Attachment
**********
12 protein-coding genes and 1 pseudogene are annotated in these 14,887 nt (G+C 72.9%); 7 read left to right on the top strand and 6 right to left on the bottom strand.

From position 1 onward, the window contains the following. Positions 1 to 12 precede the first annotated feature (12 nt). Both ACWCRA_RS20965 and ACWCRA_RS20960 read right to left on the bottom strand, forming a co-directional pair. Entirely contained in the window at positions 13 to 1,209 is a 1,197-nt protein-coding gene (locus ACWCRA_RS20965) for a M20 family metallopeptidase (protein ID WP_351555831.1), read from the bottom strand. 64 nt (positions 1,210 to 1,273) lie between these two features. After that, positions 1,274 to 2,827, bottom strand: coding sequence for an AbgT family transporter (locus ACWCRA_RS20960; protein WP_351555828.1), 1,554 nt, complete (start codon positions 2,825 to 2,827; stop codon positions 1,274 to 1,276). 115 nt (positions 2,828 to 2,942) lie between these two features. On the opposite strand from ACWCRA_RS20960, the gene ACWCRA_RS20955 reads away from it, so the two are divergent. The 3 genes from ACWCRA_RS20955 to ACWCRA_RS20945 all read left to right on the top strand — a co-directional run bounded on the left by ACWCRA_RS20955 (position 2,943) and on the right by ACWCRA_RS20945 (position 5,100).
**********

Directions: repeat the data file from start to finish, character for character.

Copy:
12 protein-coding genes and 1 pseudogene are annotated in these 14,887 nt (G+C 72.9%); 7 read left to right on the top strand and 6 right to left on the bottom strand.

From position 1 onward, the window contains the following. Positions 1 to 12 precede the first annotated feature (12 nt). Both ACWCRA_RS20965 and ACWCRA_RS20960 read right to left on the bottom strand, forming a co-directional pair. Entirely contained in the window at positions 13 to 1,209 is a 1,197-nt protein-coding gene (locus ACWCRA_RS20965) for a M20 family metallopeptidase (protein ID WP_351555831.1), read from the bottom strand. 64 nt (positions 1,210 to 1,273) lie between these two features. After that, positions 1,274 to 2,827, bottom strand: coding sequence for an AbgT family transporter (locus ACWCRA_RS20960; protein WP_351555828.1), 1,554 nt, complete (start codon positions 2,825 to 2,827; stop codon positions 1,274 to 1,276). 115 nt (positions 2,828 to 2,942) lie between these two features. On the opposite strand from ACWCRA_RS20960, the gene ACWCRA_RS20955 reads away from it, so the two are divergent. The 3 genes from ACWCRA_RS20955 to ACWCRA_RS20945 all read left to right on the top strand — a co-directional run bounded on the left by ACWCRA_RS20955 (position 2,943) and on the right by ACWCRA_RS20945 (position 5,100).